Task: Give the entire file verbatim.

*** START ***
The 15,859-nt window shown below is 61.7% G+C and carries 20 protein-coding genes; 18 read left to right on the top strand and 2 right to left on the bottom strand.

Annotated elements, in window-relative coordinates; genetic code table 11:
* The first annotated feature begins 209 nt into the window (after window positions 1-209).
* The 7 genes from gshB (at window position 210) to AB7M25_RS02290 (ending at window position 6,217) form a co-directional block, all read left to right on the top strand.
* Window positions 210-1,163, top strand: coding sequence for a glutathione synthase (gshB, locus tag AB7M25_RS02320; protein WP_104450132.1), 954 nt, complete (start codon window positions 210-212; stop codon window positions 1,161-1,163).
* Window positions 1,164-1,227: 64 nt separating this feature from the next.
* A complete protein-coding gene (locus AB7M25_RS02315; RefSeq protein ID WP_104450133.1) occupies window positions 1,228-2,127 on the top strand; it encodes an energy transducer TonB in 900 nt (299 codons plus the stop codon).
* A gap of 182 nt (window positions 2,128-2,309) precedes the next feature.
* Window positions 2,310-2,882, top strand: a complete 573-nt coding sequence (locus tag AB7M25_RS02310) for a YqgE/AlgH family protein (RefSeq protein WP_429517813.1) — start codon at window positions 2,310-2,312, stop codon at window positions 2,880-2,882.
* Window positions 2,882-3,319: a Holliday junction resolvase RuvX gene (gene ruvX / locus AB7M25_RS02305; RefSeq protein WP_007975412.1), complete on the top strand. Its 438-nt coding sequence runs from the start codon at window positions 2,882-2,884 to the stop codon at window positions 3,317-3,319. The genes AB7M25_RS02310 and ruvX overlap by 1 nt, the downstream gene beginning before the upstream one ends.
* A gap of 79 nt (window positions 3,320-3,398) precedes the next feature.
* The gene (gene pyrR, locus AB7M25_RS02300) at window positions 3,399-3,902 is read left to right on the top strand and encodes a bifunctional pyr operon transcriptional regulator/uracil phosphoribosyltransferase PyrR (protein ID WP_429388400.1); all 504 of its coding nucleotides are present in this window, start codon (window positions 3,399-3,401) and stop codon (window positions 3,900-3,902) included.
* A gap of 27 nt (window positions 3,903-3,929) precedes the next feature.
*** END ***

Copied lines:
The 15,859-nt window shown below is 61.7% G+C and carries 20 protein-coding genes; 18 read left to right on the top strand and 2 right to left on the bottom strand.

Annotated elements, in window-relative coordinates; genetic code table 11:
* The first annotated feature begins 209 nt into the window (after window positions 1-209).
* The 7 genes from gshB (at window position 210) to AB7M25_RS02290 (ending at window position 6,217) form a co-directional block, all read left to right on the top strand.
* Window positions 210-1,163, top strand: coding sequence for a glutathione synthase (gshB, locus tag AB7M25_RS02320; protein WP_104450132.1), 954 nt, complete (start codon window positions 210-212; stop codon window positions 1,161-1,163).
* Window positions 1,164-1,227: 64 nt separating this feature from the next.
* A complete protein-coding gene (locus AB7M25_RS02315; RefSeq protein ID WP_104450133.1) occupies window positions 1,228-2,127 on the top strand; it encodes an energy transducer TonB in 900 nt (299 codons plus the stop codon).
* A gap of 182 nt (window positions 2,128-2,309) precedes the next feature.
* Window positions 2,310-2,882, top strand: a complete 573-nt coding sequence (locus tag AB7M25_RS02310) for a YqgE/AlgH family protein (RefSeq protein WP_429517813.1) — start codon at window positions 2,310-2,312, stop codon at window positions 2,880-2,882.
* Window positions 2,882-3,319: a Holliday junction resolvase RuvX gene (gene ruvX / locus AB7M25_RS02305; RefSeq protein WP_007975412.1), complete on the top strand. Its 438-nt coding sequence runs from the start codon at window positions 2,882-2,884 to the stop codon at window positions 3,317-3,319. The genes AB7M25_RS02310 and ruvX overlap by 1 nt, the downstream gene beginning before the upstream one ends.
* A gap of 79 nt (window positions 3,320-3,398) precedes the next feature.
* The gene (gene pyrR, locus AB7M25_RS02300) at window positions 3,399-3,902 is read left to right on the top strand and encodes a bifunctional pyr operon transcriptional regulator/uracil phosphoribosyltransferase PyrR (protein ID WP_429388400.1); all 504 of its coding nucleotides are present in this window, start codon (window positions 3,399-3,401) and stop codon (window positions 3,900-3,902) included.
* A gap of 27 nt (window positions 3,903-3,929) precedes the next feature.